There are many factors that impact your battery life. See the BATTERY LIFE FROM A CHARGE section of the following link for details, including tips on how to maximize your battery life.

    Run on battery whenever you need to and plug it in whenever you can. You can plug or unplug any time you need to, regardless of the charged percentage, and you never need to completely drain your battery. Just make sure you don't run on AC power exclusively, as your battery needs to be used regularly to stay healthy.
    The link below should answer most, if not all, of your battery/charging questions. If you haven't already done so, I highly recommend you take the time to read it.
  10. Vanilla35, Aug 14, 2013
    Last edited: Aug 14, 2013

    Vanilla35 macrumors 68040


    Apr 11, 2013
    Washington D.C.
    Just because it is still cool enough to operate at 95°C doesn't mean it's not going to harm the computer...

  11. GGJstudios macrumors Westmere


    May 16, 2008
    No user is going to run their Mac at 95°C all the time. Reaching temps like that during intensive operations will certainly not harm the computer at all. That's what it's designed to do. There certainly is a lot of FUD around about temperatures on Macs. Most of it is complete nonsense. The vast majority of Mac users will never have a temperature-related failure on any Mac model, and most will trade in their Macs years before any such failure can occur.
  12. tgi macrumors 65816


    Aug 29, 2012
    Don't open the box.

    Kidding aside. I would follow the suggestions given so far. Just use common sense and you will be fine. Purchase Apple Care if needed within the first year to have that extra peace of mind. I would recommend just enjoying your new machine and not worry so much about "wear and tear".
  13. wmage macrumors member

    Jun 14, 2012
    San Francisco
    Agree with this.

    I had a MacBook Air last year, and I spent couple of hours playing WoW, in the summer, in a room without a/c. Suddenly it turns off and I can smell something burnt.

    If I were careful back then, who knows when would it happen, and if it wouldn't be outside of warranty.

    So do a little stress test like that. :)
  14. Vanilla35 macrumors 68040


    Apr 11, 2013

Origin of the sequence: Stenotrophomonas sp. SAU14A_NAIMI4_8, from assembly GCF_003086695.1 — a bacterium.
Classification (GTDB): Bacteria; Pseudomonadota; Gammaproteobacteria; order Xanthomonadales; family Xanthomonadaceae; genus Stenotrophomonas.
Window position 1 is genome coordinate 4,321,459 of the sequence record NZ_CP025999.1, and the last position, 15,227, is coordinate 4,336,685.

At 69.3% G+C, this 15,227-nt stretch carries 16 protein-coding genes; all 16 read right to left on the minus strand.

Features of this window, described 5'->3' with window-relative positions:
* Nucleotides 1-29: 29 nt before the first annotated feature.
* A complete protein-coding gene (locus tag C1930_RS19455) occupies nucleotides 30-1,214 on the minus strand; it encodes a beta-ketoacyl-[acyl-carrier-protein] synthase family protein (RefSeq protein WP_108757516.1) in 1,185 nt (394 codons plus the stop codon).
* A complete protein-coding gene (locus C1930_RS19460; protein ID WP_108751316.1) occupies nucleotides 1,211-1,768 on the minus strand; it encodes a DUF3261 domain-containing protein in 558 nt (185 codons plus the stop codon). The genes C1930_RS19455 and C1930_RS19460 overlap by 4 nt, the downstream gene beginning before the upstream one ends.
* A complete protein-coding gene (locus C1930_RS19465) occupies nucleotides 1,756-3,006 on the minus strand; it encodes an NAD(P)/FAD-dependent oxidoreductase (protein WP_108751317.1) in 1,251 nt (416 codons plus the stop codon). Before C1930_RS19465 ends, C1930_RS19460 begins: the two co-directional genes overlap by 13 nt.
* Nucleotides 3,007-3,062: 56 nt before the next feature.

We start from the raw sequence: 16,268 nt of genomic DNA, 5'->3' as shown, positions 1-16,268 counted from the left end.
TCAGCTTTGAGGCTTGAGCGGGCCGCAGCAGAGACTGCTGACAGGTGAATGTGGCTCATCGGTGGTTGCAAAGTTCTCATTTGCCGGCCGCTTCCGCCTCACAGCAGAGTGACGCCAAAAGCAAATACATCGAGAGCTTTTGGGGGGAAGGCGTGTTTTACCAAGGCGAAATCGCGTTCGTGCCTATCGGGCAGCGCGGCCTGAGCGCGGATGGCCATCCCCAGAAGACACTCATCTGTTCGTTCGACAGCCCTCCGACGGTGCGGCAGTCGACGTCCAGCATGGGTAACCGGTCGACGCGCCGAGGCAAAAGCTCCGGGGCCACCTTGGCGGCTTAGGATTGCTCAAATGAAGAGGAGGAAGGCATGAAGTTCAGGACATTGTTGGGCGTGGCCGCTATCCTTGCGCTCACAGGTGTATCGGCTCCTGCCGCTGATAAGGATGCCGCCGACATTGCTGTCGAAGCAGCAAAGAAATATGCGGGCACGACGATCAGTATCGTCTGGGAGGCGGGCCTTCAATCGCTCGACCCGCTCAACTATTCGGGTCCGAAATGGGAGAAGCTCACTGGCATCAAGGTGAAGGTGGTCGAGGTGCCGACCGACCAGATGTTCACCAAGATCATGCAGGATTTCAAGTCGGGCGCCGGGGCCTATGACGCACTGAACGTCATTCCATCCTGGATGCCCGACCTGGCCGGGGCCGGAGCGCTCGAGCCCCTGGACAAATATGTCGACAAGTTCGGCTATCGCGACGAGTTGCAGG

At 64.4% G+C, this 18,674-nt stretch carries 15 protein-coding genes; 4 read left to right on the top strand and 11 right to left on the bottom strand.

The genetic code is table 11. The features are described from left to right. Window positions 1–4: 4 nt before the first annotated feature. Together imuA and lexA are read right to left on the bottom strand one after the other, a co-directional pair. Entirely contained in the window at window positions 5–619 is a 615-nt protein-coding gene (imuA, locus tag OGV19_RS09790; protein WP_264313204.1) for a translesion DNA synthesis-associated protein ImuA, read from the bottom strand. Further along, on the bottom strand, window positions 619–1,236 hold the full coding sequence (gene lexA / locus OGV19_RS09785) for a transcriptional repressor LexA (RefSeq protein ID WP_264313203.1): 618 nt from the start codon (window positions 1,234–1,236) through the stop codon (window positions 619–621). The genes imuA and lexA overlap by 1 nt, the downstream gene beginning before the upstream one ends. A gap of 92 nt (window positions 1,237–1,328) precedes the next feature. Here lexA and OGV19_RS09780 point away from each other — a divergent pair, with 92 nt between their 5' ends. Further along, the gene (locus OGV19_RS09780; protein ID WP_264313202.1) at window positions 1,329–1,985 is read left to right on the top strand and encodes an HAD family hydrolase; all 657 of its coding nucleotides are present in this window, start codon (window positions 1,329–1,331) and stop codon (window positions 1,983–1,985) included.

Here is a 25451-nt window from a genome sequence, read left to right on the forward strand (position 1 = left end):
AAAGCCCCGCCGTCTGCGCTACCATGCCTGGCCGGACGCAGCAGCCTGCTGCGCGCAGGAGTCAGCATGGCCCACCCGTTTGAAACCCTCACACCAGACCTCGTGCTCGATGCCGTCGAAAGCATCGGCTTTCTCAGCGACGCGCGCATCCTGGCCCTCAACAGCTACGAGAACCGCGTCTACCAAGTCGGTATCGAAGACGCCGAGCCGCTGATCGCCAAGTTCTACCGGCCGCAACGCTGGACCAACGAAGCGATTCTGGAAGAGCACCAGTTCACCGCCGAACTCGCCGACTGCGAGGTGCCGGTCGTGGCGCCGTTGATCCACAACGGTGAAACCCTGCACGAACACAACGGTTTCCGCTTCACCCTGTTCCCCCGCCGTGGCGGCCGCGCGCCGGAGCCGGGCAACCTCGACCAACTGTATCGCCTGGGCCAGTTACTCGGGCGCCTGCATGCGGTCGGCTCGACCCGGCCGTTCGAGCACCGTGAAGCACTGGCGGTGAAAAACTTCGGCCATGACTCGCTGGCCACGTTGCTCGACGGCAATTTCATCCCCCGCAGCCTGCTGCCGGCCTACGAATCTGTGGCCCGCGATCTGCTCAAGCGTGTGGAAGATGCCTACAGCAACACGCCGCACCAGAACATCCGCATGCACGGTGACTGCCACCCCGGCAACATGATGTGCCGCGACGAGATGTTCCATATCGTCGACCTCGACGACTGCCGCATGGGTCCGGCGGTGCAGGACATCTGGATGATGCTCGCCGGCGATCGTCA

Washington D.C.
    I'm not talking about a sudden failure. As you stated, and we all know, the temps can go as high as 105 before a "safe" shutdown would occur. But you damage your computer by having high temperatures, even if it's just for a short period of time. If you trade in your computer every 2 years then it's not a problem. But if you want your computer to last a while, and not slow down substantially, then it is significant.
  15. robvas macrumors 68030

    Mar 29, 2009
    Keep it in a case so it doesn't get damaged

    Don't stick it in a backpack with 30lbs of books

    Don't spill beer or food onto it

    Don't drop it!
  16. ka-spot macrumors 6502a

    May 23, 2012
    Sofia, Bulgaria
    Put it in the bank vault (don't forget to turn it off). Will be safe!
  17. LadyX macrumors 68020


    Mar 4, 2012
    Got my MBPr: Tips for a long life span

    Is this true? Because I have a Speck case on my Retina MacBook Pro and it heats up a bit when using it for a long time, could this really be because of the case? I've always used Speck cases on my MacBooks.
  18. GGJstudios macrumors Westmere


    May 16, 2008
    Like many Mac users, including many in this forum, I've been running the same MBP for over 5 years, reaching 100C+ on occasions when the workload is sufficient. There are absolutely no heat-related problems of any kind. You don't have to trade up every 2 years to avoid heat problems. Most users will be fine for 3 or 4 or 5 or 6 years or more.
  19. bobbydd21 macrumors regular

    Nov 26, 2012
    It will be fine. I have used one for years and never noticed it heating up more than usual.
  20. Interstella5555 macrumors 603


    Jun 30, 2008
    I'm impressed that you keep trying after all these years and am still amazed that people somehow think their computer will explode if it goes above 75.
  21. Zanaros macrumors newbie


    Jan 11, 2013
    Birmingham, United Kingdom
    Macbook Temperature

    I've been gaming on my 13" 2012 Macbook Pro for almost a year now, it reaches temperatures up to 103c and I've noticed no problems at all. The only thing that's likely to burn are your legs, haha.
  22. theineffablebob macrumors regular

    Jul 29, 2012
    Dust off your keyboard and palm rest and trackpad before closing your lid. The space between the keyboard and screen is so little than small debris can end up scratching your screen when you close it.
  23. ViennaXP thread starter macrumors newbie

    Oct 18, 2012
    Thanks for all your replies :D
    I am already enjoying my rMBP :apple:
  24. eco7077 macrumors newbie

    Jul 24, 2010
  25. AppleTecFan macrumors 6502


    Jul 7, 2009